December 12, 2022—I may be a little late to Florence Pugh fandom, but she has got me now. The 26-year-old English actress was fantastic as a haunted housewife in Don’t Worry Darling. She was also great and totally different playing a nurse in Netflix’s period piece The Wonder.
I mention these roles in this jewelry review because it’s long been my theory that great actresses don’t just take risks in their roles on-screen, they also do so on the red carpet.
Florence did just that last week at the British Independent Film Awards in a blush pink Rodarte lingerie-style gown with a matching tulle cape. The icing on this confection was not one, but two giant Tiffany Legacy stones. Her diamond and platinum necklace centered on an 18-carat Morganite. And her diamond and platinum earrings featured pear-shape Kunzites.
So, what’s a Tiffany Legacy stone?
Tiffany’s history is interwoven with the story of colored gemstones over the last 100-plus years because founder Charles Lewis Tiffany had a passion for them and ingrained the thinking into the business.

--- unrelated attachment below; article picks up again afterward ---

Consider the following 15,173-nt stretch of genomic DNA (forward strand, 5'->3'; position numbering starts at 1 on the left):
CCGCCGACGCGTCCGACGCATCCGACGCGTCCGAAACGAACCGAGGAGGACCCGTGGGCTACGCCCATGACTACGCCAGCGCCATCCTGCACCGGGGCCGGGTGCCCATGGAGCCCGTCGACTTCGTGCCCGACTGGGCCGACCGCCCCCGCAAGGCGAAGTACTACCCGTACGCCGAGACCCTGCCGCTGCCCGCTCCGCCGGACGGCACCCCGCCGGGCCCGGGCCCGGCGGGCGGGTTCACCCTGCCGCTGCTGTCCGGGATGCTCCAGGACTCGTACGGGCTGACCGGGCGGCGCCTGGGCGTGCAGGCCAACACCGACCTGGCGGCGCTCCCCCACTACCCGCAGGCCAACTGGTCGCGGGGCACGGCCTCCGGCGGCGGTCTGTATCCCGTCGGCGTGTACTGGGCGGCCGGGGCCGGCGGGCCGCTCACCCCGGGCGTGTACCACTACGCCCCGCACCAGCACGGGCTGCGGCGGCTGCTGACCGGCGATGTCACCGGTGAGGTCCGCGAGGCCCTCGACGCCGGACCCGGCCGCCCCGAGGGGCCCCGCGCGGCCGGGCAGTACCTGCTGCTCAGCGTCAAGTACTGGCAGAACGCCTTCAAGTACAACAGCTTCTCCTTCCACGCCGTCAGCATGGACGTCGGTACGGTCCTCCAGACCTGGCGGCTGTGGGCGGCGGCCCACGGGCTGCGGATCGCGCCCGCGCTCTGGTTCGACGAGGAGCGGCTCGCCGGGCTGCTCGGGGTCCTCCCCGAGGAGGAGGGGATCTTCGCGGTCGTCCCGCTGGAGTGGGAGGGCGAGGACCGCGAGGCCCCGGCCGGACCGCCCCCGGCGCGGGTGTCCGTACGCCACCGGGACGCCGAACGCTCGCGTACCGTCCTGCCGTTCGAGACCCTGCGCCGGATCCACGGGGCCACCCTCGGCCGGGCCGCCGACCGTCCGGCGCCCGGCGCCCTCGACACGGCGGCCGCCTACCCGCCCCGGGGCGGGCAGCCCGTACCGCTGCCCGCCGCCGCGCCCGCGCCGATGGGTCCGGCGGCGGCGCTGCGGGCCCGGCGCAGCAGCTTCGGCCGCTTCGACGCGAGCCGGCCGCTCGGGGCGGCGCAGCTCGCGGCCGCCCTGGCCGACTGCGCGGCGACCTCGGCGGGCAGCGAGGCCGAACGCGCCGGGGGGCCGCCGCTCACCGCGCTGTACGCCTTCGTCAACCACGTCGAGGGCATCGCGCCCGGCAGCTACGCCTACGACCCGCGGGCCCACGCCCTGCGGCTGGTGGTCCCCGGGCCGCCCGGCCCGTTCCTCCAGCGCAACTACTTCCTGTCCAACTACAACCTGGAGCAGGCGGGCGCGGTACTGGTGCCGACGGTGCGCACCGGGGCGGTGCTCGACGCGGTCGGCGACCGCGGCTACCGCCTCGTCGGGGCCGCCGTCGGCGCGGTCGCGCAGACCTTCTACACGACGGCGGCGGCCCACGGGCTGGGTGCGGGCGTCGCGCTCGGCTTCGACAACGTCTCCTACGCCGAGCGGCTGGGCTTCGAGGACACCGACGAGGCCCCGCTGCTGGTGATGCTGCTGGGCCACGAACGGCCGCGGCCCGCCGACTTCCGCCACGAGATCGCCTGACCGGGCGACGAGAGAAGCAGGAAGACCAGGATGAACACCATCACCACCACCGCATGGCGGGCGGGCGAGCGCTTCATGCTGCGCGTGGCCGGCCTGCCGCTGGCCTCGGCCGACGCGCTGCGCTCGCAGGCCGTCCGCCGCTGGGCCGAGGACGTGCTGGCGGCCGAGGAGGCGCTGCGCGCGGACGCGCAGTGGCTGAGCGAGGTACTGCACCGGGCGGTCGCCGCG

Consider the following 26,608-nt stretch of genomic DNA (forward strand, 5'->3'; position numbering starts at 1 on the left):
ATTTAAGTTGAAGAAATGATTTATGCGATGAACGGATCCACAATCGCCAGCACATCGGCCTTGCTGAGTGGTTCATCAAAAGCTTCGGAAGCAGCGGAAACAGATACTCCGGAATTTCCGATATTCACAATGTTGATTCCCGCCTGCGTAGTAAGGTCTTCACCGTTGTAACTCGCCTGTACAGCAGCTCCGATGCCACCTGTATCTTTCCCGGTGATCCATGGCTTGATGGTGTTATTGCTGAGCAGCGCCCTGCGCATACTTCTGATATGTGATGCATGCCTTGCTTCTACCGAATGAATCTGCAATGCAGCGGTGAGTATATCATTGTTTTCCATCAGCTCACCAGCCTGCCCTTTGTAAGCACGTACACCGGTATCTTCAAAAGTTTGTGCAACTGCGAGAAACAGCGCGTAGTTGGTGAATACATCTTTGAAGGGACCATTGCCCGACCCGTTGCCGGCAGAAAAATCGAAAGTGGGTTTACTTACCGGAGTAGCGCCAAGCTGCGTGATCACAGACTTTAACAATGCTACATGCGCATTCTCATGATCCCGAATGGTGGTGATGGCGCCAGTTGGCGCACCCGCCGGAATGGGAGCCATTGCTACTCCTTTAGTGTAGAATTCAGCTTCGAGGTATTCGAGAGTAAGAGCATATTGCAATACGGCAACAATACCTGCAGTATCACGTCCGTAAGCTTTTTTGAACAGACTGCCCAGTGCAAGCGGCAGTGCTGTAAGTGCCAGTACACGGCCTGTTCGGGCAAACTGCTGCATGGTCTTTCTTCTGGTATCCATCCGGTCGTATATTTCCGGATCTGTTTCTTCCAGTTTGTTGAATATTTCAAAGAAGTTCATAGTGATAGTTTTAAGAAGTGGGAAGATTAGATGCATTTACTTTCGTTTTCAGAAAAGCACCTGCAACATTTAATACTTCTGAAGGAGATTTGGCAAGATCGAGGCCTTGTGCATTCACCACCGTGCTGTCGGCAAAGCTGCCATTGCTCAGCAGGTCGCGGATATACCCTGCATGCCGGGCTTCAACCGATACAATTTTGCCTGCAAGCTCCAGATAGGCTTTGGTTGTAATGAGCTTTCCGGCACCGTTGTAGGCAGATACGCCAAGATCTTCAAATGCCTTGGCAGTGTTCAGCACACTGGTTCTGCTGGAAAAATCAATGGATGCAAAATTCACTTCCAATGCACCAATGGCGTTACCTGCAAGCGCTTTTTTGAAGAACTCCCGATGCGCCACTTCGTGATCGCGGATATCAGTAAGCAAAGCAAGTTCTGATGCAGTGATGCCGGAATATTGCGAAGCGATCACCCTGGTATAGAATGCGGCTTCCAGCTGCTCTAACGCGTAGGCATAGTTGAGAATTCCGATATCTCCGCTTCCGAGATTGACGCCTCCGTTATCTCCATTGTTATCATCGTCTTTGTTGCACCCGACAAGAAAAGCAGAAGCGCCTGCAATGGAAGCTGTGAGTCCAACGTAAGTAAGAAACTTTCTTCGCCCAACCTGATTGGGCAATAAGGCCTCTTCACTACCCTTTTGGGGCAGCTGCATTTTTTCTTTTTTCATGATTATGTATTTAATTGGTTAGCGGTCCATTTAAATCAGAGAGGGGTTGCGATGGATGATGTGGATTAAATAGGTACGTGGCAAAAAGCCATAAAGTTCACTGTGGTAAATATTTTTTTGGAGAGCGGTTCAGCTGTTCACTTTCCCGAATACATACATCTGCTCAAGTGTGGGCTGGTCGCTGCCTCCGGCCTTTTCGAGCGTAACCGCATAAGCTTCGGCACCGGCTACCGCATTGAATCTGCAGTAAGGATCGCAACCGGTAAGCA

One of the ways Mr. Tiffany did that was by hiring a talented gemologist named George Frederick Kunz. A dazzling figure, Kunz sourced gems all over the world, oversaw the cutting of the Tiffany Diamond, participated in the gem community and wrote any number of books and articles. He went on to become known as the Father of American Gemology.
One of the reasons for the sobriquet was his enthusiasm for gems and ability to ignite the same passion in others. Perhaps no one was more of an acolyte of Kunz’s ideas than J.P. Morgan. The financier was a gem enthusiast, collector and major client of Kunz’s finds.
As an educator interested in spreading the word, Kunz somehow convinced Mr. Morgan to donate his impressive gem collection to the American Museum of Natural History on the Upper West Side of Manhattan. Morgan’s donation established the Gems & Minerals Hall in a world class way.
To acknowledge Morgan’s generosity, Kunz suggested a rose beryl discovered in Madagascar in 1910 be named Morganite at a meeting of the New York Academy of Sciences. The committee clearly agreed because the sweet stone has carried the bankers name ever since.
The name of the gem Kunzite was a hat tip to George Frederick Kunz.
After the light pink mineral was discovered in Southern California it was sent to Kunz in New York in hopes that he could identify it. Kunz recognized the specimen as a new shade of spodumene. In 1903, the gem was named Kunzite.
While Morganite and Kunzite have been a special staple in Tiffany collections for well-over 100 years, I can’t say I know of any other red-carpet moment when they were worn together.
Florence Pugh not only made the gems newsworthy, she also showed how incredibly chic they remain.